Marine Biology

, 166:101 | Cite as

Dietary ontogeny of the blue shark, Prionace glauca, based on the analysis of δ13C and δ15N in vertebrae

  • Colombo Estupiñán-Montaño
  • Felipe Galván-MagañaEmail author
  • Alberto Sánchez-González
  • Fernando R. Elorriaga-Verplancken
  • Antonio Delgado-Huertas
  • Diego Páez-Rosas
Original Paper


Ontogenetic changes in habitat and food preferences are common in nature; they reflect changes in the needs of organisms during their lifetime. Studying the dietary ontogeny of pelagic species is a difficult task, because of migratory processes and the inaccessibility of their habitats. As a result, their life history remains poorly understood, or even unknown. Here, we studied the dietary ontogeny of 18 blue sharks, Prionace glauca, using isotopic analysis in vertebrae. A total of 132 samples of vertebral collagen were taken (64 from males and 68 from females). The wide range of δ13C values (− 16.8 to − 13.1‰) suggests that these sharks use both coastal and oceanic areas for feeding. Small juveniles and adults preferred coastal areas, while medium-sized and large juveniles preferred oceanic areas. The estimated δ15N values (9.5–19.0‰) suggest that P. glauca is a top predator that occupies various trophic levels and/or it feeds across areas with different baseline δ15N (trophic position 3.9–8.4). Isotopic enrichment and differences in δ13C and δ15N thus suggest ontogenetic changes in habitat use and prey consumption between maturity stages. The use of hard anatomical structures (vertebrae) is highly relevant because they integrate information on the dietary ontogeny of this shark species.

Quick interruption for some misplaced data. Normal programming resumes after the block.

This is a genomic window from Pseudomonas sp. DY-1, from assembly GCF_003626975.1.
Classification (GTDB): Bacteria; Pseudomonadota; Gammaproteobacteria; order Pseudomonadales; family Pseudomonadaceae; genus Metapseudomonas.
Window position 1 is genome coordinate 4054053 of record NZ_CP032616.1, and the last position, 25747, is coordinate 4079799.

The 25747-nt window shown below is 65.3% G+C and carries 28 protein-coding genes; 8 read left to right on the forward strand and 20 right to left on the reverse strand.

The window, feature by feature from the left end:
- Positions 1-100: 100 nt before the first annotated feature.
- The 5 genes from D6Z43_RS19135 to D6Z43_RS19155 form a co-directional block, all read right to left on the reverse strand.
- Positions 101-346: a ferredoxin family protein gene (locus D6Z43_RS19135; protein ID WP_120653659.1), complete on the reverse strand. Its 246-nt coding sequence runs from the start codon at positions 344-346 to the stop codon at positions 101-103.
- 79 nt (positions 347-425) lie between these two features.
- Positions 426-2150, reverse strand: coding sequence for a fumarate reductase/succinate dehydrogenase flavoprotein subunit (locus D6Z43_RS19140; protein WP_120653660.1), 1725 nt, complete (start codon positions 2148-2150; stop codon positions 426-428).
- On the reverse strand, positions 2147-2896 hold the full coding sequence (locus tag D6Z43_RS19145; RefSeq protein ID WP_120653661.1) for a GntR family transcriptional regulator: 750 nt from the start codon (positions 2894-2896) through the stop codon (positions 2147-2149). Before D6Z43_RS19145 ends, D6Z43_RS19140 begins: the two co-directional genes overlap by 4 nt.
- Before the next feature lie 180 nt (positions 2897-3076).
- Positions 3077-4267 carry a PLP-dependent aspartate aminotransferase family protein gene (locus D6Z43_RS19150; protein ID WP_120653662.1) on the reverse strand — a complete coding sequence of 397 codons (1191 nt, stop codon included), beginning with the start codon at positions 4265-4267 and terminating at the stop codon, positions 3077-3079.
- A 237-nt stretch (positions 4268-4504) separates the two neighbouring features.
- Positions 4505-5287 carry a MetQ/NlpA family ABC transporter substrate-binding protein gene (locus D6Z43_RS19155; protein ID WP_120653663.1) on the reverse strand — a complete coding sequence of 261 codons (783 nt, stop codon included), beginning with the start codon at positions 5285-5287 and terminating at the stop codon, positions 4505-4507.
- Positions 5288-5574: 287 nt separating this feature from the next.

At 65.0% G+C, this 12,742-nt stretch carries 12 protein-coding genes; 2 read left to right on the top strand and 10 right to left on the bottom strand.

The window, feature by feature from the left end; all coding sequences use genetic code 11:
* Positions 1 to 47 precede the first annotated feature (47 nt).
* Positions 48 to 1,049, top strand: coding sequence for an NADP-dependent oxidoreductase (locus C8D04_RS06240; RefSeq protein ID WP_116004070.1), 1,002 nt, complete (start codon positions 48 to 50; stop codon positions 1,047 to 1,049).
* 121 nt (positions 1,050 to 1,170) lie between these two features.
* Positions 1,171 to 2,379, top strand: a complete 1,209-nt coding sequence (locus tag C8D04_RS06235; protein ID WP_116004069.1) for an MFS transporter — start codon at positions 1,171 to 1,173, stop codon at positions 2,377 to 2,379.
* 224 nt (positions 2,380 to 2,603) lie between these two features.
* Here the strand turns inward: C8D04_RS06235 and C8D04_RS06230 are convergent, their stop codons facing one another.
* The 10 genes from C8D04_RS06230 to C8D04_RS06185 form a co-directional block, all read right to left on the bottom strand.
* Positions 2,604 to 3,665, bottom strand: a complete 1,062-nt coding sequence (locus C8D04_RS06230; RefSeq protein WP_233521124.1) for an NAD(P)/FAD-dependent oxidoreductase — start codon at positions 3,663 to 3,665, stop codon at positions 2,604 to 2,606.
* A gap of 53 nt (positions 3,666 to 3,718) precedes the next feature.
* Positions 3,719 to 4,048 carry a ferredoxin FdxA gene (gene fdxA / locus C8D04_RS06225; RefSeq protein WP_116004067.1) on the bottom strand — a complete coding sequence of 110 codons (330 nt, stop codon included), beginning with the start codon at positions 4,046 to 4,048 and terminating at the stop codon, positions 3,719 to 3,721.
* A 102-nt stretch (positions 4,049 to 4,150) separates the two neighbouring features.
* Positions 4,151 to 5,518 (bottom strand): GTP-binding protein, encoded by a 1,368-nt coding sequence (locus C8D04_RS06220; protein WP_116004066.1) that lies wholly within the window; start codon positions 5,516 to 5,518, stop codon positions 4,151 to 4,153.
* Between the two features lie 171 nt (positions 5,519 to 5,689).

CEM thanks the Galápagos Marine Reserve, Universidad San Francisco de Quito (Galápagos Campus), Instituto Andaluz de Ciencias de la Tierra, Instituto Politécnico Nacional’s Centro Interdisciplinario de Ciencias Marinas (CICIMAR-IPN), Consejo Nacional de Ciencia y Tecnología (CONACyT) and Fundación Alium Pacific. FGM, ASG, and FEV thank Instituto Politécnico Nacional for fellowships (Estímulo al Desempeño de los Investigadores [EDI] and Comisión para el Fomento de Actividades Académicas [COFAA]). We thank Isabelle Gamache and Erick García-García for editing the English text.

Compliance with ethical standards

Conflict of interest

The authors declare that they have no conflict of interest.

Ethical approval

All sampling and experimental procedures performed in this study comply with the current Ecuadorian legislation.


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Copyright information

© Springer-Verlag GmbH Germany, part of Springer Nature 2019

Authors and Affiliations

  1. 1.Fundación Alium PacificCaliColombia
  2. 2.Instituto Politécnico Nacional, Centro Interdisciplinario de Ciencias MarinasLa PazMexico
  3. 3.Instituto Andaluz de Ciencias de la Tierra (CSIC-UGR)GranadaSpain
  4. 4.Universidad San Francisco de Quito, Galápagos Science CenterIsla San CristóbalEcuador
  5. 5.Dirección del Parque Nacional Galápagos, Unidad Técnica Operativa San CristóbalIsla San CristóbalEcuador

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